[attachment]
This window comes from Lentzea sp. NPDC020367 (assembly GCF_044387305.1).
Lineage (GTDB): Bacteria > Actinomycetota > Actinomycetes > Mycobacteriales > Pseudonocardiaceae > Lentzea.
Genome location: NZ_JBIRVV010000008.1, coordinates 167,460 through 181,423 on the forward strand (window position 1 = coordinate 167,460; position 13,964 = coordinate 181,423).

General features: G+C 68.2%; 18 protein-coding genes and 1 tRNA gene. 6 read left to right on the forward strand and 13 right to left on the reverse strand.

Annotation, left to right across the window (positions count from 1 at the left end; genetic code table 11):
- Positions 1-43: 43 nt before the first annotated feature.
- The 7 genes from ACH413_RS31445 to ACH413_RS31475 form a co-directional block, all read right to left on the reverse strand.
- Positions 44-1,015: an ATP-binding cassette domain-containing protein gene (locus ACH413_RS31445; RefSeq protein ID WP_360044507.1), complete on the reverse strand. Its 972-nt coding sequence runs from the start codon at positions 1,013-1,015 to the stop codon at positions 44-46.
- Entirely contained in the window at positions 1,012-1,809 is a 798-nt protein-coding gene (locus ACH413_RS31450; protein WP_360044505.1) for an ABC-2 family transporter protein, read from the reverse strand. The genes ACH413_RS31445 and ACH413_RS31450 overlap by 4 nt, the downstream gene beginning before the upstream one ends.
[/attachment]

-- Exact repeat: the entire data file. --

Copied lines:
This window comes from Lentzea sp. NPDC020367 (assembly GCF_044387305.1).
Lineage (GTDB): Bacteria > Actinomycetota > Actinomycetes > Mycobacteriales > Pseudonocardiaceae > Lentzea.
Genome location: NZ_JBIRVV010000008.1, coordinates 167,460 through 181,423 on the forward strand (window position 1 = coordinate 167,460; position 13,964 = coordinate 181,423).

General features: G+C 68.2%; 18 protein-coding genes and 1 tRNA gene. 6 read left to right on the forward strand and 13 right to left on the reverse strand.

Annotation, left to right across the window (positions count from 1 at the left end; genetic code table 11):
- Positions 1-43: 43 nt before the first annotated feature.
- The 7 genes from ACH413_RS31445 to ACH413_RS31475 form a co-directional block, all read right to left on the reverse strand.
- Positions 44-1,015: an ATP-binding cassette domain-containing protein gene (locus ACH413_RS31445; RefSeq protein ID WP_360044507.1), complete on the reverse strand. Its 972-nt coding sequence runs from the start codon at positions 1,013-1,015 to the stop codon at positions 44-46.
- Entirely contained in the window at positions 1,012-1,809 is a 798-nt protein-coding gene (locus ACH413_RS31450; protein WP_360044505.1) for an ABC-2 family transporter protein, read from the reverse strand. The genes ACH413_RS31445 and ACH413_RS31450 overlap by 4 nt, the downstream gene beginning before the upstream one ends.